The spell files included here are in Vim's special format. You can't edit
them. See ":help spell" for more information.
The files used as input for the spell files come from the OpenOffice.org spell
files. Most of them go under the LGPL or a similar license.
Copyright notices for specific languages are in README_??.txt. Note that the
files for different regions are merged, both to save space and to make it
possible to highlight words for another region different from bad words.
Most of the soundslike mappings come from Aspell ??_phonet.dat files:
ftp://ftp.gnu.org/gnu/aspell/dict/. Most go under the GPL or LGPL copyright.
GENERATING .SPL FILES
This involves downloading the files from the github server, applying a
patch and running Vim to generate the .spl file. To do this all in one go use
the Aap program (www.a-a-p.org). It's simple to install, it only requires
Before generating spell files, verify your system has the required locale
support. Source the check_locales.vim script to find out. If something is
missing, see LOCALE below.
You can also do it manually:
1. Fetch the right spell file from:
2. Unzip the archive:
3. Apply the patch:
patch < LL_RR.diff
4. If the language has multiple regions do the above for each region. E.g.,
for English there are five regions: US, CA, AU, NZ and GB.
5. Run Vim and execute ":mkspell". Make sure you do this with the correct
locale, that influences the upper/lower case letters and word characters.
On Unix it's something like:
env LANG=en_US.UTF-8 vim
mkspell! en en_US en_AU en_CA en_GB en_NZ
6. Repeat step 5 for other locales. For English you could generate a spell
file for latin1, utf-8 and ASCII. ASCII only makes sense for languages
that have very few words with non-ASCII letters.
Now you understand why I prefer using the Aap recipe :-).
MAINTAINING A LANGUAGE
Every language should have a maintainer. His tasks are to track the changes
in the spell files and make updated patches. Words that haven't been
added/removed from the LibreOffice lists can also be handled by the patches.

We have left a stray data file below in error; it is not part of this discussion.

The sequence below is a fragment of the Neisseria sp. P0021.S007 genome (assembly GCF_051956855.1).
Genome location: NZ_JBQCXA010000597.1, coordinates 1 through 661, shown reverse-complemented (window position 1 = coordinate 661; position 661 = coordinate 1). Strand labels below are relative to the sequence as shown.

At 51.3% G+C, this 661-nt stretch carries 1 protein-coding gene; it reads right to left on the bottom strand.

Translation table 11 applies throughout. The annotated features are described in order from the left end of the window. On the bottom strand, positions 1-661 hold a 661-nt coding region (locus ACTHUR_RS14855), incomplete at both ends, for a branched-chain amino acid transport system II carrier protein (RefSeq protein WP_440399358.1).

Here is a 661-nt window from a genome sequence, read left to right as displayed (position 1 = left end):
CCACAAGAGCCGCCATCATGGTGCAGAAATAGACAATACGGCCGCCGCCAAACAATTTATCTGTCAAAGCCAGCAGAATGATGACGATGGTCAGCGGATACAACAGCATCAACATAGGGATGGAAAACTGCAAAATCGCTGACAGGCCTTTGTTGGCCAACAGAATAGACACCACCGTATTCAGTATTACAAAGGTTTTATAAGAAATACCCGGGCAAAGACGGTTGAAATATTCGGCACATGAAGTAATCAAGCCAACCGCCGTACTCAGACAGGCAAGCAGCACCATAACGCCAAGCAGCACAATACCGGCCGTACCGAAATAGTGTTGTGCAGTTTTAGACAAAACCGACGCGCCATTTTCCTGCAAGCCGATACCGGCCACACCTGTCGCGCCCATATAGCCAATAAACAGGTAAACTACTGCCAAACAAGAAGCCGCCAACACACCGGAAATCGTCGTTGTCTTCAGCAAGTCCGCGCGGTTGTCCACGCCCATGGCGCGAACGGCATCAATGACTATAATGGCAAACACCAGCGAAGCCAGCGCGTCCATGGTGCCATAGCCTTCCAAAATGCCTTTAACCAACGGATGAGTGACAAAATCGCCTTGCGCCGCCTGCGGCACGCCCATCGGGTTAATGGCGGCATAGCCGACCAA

It is important to keep the version of the .dic and .aff files that you
started with. When LibreOffice brings out new versions of these files you can
find out what changed and take over these changes in your patch. When there
are very many changes you can do it the other way around: re-apply the changes
for Vim to the new versions of the .dic and .aff files.
This procedure should work well:
1. Obtain the zip archive with the .aff and .dic files. Unpack it as
explained above and copy (don't rename!) the .aff and .dic files to
.orig.aff and .orig.dic. Using the Aap recipe should work, it will make
the copies for you.
2. Tweak the .aff and .dic files to generate the perfect .spl file. Don't
change too much, the OpenOffice people are not stupid. However, you may
want to remove obvious mistakes. And remove single-letter words that
aren't really words, they mess up the suggestions (English has this
problem). You can use the "fixdup.vim" Vim script to find duplicate words.
3. Include needed parts from the aspell phonetic dictionary to the aff files. For
example add the relevant SAL lines to the .aff file (this is needed to make good
suggestions). The aspell dictionaries can be found here:
4. Make the diff file. "aap diff" will do this for you. If a diff would be
too big you might consider writing a Vim script to do systematic changes.
Do check that someone else can reproduce building the spell file. Send the
result to Bram for inclusion in the distribution. Bram will generate the
.spl file and upload it to the ftp server (if he can't generate it you will
have to send him the .spl file too).
5. When OpenOffice makes a new zip file available you need to update the
patch. "aap check" should do most of the work for you: if there are
changes the .new.dic and .new.aff files will appear. You can now figure
out the differences with .orig.dic and .orig.aff, adjust the .dic and .aff
files and finally move the .new.dic to .orig.dic and .new.aff to .orig.aff.
6. Repeat step 5. regularly.
For proper spell file generation the required locale must be installed.
Otherwise Vim doesn't know what are letters and upper-lower case differences.
Modern systems use UTF-8, but we also generate spell files for 8-bit locales
for users with older systems.
On Ubuntu the default is to only support locales for your own language. To
add others you need to do this:
sudo vim /var/lib/locales/supported.d/local
Add needed lines from /usr/share/i18n/SUPPORTED
sudo dpkg-reconfigure locales
When using the check_locales.vim script, you need to exit Vim and restart it
to pickup the newly installed locales.